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May 28, 2006

Recommended reading


Teresa and the Knife, originally uploaded by Lindsay Beyerstein.

Christie of FDL on Cheney's constitutional crisis.

Crooks and Liars has a hilarious video of Chris Matthews trying to get Howard Dean to dignify Matthews' obsession with the Clenis. (Or the Cli-t--, as the case may be.)

Philosophy blogger Nate of De crapulas edormiendo on evil and belief in one's own rectitude, and Jeff Goldstein.

ThinkProgress reports that a climate skeptic violated Godwin's Law by comparing Gore to Hitler, because it wasn't inflammatory enough when the last climate skeptic compared Gore to Goebbels.

Twisty on Poland banning tampon commercials during the Pope's visit.

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Comments

Oh Jesus Christ--yeah, Gore is Hitler. I foresee solemn memorials to CEOs who had to sell their third houses when their profit-sharing was slightly reduced after emissions standards were raised. It's a lesson for all of us.

This bleeds into the "Fascism isn't just a buzzword" thread topic, but again: when we accuse someone of being Hitler, we're deploring their creation of an abusive, murdering police state. I don't think Bush could quite pull it off, though it's not for any lack of a cavalier attitude toward human life on his part. But is anyone seriously suggesting that Al Gore's concerns about climate change will translate into such abuse?

Oops--yes, I guess someone is. Knock it off.

I really enjoyed Nate's first post, despite the gassy philosiprose. I think, though, that with my hat as a non-philosopher analyst of state institutional actors, I can at least a posit a a fairly simple model for supporting what he's saying...

I'll start with this: for every action that one would reasonably expect to affect others, there is some corresponding information-gathering duty. The scope of this duty is variable. Most notably, it expands in response to increases in the degree of the potential effects on others. It may be responsive to other factors as well, such as time and resource limitations, but certainly, all other things being equal, one has a greatest information-gathering duty for an act that a reasonable person would guess may have great negative effects on many others.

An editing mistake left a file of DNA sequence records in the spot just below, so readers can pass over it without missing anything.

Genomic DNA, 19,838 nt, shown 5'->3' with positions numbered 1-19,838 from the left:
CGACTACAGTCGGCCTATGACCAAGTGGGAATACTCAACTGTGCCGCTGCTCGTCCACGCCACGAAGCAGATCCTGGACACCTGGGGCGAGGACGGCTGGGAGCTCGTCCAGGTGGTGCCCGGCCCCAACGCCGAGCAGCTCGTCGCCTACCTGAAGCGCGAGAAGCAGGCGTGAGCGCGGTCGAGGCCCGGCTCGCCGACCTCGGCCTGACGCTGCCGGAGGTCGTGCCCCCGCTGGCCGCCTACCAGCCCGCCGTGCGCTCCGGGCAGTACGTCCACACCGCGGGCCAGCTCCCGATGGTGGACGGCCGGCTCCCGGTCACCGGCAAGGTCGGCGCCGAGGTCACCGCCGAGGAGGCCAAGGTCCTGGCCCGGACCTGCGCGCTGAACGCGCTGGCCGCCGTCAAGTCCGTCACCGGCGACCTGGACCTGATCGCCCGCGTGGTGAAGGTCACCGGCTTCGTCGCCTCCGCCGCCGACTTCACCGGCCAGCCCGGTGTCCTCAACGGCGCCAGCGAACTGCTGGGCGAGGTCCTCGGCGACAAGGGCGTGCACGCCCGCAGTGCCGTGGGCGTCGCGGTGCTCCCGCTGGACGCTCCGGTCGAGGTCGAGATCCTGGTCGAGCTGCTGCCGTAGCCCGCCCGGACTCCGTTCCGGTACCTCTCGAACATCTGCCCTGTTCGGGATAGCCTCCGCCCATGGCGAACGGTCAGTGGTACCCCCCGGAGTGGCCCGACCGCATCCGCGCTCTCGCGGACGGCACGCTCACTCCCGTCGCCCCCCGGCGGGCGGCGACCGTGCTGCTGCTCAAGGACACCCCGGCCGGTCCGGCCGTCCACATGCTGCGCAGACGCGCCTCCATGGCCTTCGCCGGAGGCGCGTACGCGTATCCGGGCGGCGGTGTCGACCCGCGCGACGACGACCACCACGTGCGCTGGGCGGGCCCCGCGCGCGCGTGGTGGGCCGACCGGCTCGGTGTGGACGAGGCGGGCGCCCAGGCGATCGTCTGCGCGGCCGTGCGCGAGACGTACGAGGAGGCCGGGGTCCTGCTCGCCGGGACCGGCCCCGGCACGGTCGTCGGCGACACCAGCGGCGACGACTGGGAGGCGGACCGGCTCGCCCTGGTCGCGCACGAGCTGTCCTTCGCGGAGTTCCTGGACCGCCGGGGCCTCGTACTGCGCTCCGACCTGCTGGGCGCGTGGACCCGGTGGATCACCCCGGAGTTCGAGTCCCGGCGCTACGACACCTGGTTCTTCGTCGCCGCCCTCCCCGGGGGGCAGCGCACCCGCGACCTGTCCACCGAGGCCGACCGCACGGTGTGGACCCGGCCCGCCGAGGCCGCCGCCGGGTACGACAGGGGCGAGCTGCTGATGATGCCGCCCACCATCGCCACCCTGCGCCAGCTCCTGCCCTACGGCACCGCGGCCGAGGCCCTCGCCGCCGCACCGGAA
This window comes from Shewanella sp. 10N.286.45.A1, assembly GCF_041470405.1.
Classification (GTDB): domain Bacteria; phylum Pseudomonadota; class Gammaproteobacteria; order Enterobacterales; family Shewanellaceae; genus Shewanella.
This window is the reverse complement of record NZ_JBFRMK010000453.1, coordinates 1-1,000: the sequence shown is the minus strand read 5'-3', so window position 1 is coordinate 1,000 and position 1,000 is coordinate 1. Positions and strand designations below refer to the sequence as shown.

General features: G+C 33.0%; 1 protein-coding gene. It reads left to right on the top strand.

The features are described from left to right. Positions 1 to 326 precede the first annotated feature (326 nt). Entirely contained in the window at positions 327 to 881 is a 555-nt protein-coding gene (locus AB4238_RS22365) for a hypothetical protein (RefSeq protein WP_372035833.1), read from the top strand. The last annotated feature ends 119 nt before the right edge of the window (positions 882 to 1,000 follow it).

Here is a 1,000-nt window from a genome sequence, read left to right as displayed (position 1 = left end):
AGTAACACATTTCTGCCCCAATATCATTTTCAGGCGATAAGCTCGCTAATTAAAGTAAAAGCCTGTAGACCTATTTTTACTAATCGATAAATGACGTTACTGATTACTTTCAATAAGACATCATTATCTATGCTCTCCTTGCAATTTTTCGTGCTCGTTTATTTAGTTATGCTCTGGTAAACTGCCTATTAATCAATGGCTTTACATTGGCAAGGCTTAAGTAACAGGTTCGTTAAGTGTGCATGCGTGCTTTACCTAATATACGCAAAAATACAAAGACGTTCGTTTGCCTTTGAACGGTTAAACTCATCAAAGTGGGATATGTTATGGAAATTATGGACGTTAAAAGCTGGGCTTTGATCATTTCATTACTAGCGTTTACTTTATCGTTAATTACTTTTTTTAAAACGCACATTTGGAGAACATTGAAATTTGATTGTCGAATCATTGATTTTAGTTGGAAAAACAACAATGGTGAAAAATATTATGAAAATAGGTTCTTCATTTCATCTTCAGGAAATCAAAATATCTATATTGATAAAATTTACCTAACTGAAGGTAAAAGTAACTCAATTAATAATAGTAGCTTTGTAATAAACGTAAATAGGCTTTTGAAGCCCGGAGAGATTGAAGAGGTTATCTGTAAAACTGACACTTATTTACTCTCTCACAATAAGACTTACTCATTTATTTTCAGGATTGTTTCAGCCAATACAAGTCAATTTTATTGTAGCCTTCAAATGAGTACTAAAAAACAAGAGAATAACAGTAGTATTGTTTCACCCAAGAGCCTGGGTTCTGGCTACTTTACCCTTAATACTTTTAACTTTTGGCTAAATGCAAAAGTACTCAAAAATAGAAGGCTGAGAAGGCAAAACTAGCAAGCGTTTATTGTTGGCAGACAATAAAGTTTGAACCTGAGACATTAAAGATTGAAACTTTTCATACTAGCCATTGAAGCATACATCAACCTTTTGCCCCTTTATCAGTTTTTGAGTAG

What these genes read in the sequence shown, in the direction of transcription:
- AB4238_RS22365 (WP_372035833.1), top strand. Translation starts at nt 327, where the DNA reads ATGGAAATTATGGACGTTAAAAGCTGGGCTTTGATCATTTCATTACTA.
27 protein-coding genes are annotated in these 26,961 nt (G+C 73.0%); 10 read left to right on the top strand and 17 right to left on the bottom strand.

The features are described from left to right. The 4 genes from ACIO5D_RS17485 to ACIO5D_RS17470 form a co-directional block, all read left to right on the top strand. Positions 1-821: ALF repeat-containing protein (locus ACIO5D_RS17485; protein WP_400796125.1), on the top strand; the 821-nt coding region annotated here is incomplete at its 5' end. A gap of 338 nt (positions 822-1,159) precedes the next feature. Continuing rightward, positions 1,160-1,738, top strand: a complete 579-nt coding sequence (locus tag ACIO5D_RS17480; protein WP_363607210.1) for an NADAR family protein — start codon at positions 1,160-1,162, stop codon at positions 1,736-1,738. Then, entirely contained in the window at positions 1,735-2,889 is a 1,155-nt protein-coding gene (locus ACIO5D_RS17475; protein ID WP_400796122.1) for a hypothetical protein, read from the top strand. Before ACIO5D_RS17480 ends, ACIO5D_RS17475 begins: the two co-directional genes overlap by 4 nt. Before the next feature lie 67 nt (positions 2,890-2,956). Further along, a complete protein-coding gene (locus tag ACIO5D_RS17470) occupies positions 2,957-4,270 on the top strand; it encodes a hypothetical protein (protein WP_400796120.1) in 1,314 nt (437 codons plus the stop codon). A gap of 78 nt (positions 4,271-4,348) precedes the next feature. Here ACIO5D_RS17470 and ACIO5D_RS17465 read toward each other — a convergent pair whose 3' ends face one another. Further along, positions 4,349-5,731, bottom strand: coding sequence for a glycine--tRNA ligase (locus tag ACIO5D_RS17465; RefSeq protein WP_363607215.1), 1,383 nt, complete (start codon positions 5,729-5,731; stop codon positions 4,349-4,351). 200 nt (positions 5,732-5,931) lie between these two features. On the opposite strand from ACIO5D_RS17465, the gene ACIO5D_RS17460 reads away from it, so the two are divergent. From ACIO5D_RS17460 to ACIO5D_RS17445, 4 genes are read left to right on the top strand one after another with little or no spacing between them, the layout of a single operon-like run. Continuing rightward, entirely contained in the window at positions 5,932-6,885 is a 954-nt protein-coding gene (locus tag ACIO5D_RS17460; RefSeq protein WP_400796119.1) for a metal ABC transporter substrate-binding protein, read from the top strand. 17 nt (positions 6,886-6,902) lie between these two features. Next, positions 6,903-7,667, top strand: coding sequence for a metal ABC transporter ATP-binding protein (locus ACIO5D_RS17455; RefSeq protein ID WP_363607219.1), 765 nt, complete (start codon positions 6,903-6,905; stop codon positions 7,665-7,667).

Thus, the decision to send millions of people to their deaths clearly produces a very, very significant information-gathering duty. Hitler, however, performed extremely little information-gathering. "Are my ethnic impressions empirically supported?" is not a difficult question to ask, and discovering that his were not would not have required significant good faith information gathering at all. Basically, he assumed as significant an information-gathering duty as large as any imaginable, but he performed information-gathering that would be insufficient in a search to hire a temporary housekeeper.

Hitler, then, was a monster because he was perhaps the most grossly negligent information gatherer in history. And there is no reason to consider gross negligence less condemnable than malice. It is similarly (if not more easily) avoidable, and it causes similar (if not more) damage.

aeroman, the other factor I would weigh in there would be the man's personal judgment. Everyone who does brutal acts, unless completely psychotic and divorced from reality, rationalizes their behavior and judges it justified. From Hitler, to the mafiosi of New York, to everyone ever accused of war crimes, every single one of them, with a camera in their face, hurries to protest their justification for what they've done. They'll break any and every legal or moral rule in the world, but they can't stand to look bad. They're the most evil people in the world, yet they all seem to feel that if you just saw their point of view...

We judge Hitler to be one of the most inhuman monsters that ever lived. That is my judgment also. Yet there are still people who judge him to have been a good man. But I'm afraid it will always be a subjective judgment.

Tampon adds banned during pope’s visit? Let me raise my scotch and holy water to der krautenpope! Now let’s ban ads for hemorrhoid, halitosis, nail fungus, baldness, pruritis, acne, gas, cough, and diarrhea cures, the ads for toilet paper and deodorant, and the ads for creepy beauty products like press-on nails and spray-on tans.

If anyone calls, I’ll be watching TV and fiddling with my rosary.

It is pretty funny.

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